A justifiable public perception of corruption in the judicial, executive, and legislative branches remained high. Both the government and the private sector have established a number of anticorruption bodies, including an Ombudsman's Office and an anticorruption court. Cases were opened against mid level officials in the Department of Public Works and Highways, the Bureau of Customs, and the Bureau of Internal Revenue. During the year, several elected figures, including the opposition mayors of Makati and Pasay City and administration mayors of Baguio and Santa Rosa City, Laguna Province, were suspended from their offices on corruption-related charges. In October the Court of Appeals issued a 60-day temporary restraining order on the suspension of the mayor of Makati. The mayors of Pasay, Baguio, and Santa Rosa remain suspended as of end of November.
The law provides for the right to information on matters of public concern, and the Supreme Court has affirmed this provision. However, denial of such information often occurred when the information related to an anomaly or irregularity in government transactions. Much government information was not available electronically and was difficult to retrieve.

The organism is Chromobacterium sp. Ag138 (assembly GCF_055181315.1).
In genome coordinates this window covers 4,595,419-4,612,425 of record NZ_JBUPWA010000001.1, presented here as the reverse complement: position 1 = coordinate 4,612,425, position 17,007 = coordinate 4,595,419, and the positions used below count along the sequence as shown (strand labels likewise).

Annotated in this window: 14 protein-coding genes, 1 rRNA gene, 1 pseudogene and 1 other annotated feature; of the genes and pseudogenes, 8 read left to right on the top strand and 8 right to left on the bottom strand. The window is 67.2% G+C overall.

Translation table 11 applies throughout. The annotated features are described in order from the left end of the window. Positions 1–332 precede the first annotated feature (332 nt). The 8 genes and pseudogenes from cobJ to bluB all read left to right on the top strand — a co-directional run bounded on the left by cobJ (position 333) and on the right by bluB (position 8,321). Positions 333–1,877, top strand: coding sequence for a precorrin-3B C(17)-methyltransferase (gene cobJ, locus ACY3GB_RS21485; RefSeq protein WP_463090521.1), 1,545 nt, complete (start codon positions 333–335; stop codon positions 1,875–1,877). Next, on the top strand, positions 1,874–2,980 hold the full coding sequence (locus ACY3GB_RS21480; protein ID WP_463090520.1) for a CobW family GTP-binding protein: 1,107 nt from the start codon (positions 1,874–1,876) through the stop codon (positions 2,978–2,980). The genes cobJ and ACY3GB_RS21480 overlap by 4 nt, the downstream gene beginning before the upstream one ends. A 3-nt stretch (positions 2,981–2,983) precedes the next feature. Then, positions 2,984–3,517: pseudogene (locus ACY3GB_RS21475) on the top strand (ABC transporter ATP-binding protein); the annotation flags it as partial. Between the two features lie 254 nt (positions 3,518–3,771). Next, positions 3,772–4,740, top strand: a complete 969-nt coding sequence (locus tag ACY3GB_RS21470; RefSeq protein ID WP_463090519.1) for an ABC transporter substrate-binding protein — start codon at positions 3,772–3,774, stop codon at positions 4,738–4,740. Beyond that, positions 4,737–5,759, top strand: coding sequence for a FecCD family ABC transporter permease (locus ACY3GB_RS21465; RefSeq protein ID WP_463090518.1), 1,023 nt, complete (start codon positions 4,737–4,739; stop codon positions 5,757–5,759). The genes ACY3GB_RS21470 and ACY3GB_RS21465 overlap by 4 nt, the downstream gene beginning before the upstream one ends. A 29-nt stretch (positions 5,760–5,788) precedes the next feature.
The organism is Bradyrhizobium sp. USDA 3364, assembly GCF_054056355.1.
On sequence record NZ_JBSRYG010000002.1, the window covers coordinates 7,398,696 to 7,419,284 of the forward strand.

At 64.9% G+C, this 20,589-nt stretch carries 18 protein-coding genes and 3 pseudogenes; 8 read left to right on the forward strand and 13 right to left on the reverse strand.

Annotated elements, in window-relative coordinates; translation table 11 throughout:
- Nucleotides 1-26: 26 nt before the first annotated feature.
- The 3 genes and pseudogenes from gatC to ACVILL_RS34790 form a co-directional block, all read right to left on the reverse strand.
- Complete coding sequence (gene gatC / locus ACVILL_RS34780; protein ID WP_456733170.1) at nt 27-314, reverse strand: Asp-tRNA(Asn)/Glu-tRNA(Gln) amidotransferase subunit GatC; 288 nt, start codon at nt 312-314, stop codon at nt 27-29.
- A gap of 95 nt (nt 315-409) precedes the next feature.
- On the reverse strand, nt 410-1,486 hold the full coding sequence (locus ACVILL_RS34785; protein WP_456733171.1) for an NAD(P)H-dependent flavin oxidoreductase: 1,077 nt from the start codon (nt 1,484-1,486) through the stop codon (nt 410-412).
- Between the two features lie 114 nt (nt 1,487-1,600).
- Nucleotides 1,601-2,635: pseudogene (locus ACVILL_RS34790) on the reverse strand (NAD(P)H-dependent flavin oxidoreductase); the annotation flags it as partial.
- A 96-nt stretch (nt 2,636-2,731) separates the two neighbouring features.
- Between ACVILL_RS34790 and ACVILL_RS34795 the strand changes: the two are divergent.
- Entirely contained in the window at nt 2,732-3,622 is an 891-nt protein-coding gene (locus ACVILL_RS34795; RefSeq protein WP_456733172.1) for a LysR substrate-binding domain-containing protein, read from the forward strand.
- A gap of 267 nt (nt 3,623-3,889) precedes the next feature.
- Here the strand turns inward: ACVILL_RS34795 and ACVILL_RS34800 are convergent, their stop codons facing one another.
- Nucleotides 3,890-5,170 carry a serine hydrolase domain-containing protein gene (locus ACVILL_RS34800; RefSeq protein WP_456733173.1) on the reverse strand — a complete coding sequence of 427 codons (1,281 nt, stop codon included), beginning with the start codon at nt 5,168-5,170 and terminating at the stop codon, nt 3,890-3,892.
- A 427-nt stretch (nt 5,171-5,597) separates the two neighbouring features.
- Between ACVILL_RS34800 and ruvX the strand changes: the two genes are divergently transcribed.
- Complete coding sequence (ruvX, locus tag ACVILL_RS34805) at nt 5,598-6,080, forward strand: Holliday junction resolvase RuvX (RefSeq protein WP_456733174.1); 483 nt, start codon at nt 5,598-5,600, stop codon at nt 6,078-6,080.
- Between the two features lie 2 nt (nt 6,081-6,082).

4. Governmental Attitude Regarding International and Nongovernmental Investigation of Alleged Violations of Human Rights
A large and active group of human rights NGOs generally operated without government interference, investigating and publishing their findings on human rights cases. Most government officials were responsive to NGO views. Human rights activists continued to encounter occasional harassment, mainly from security forces or local officials from the area in which incidents under investigation took place.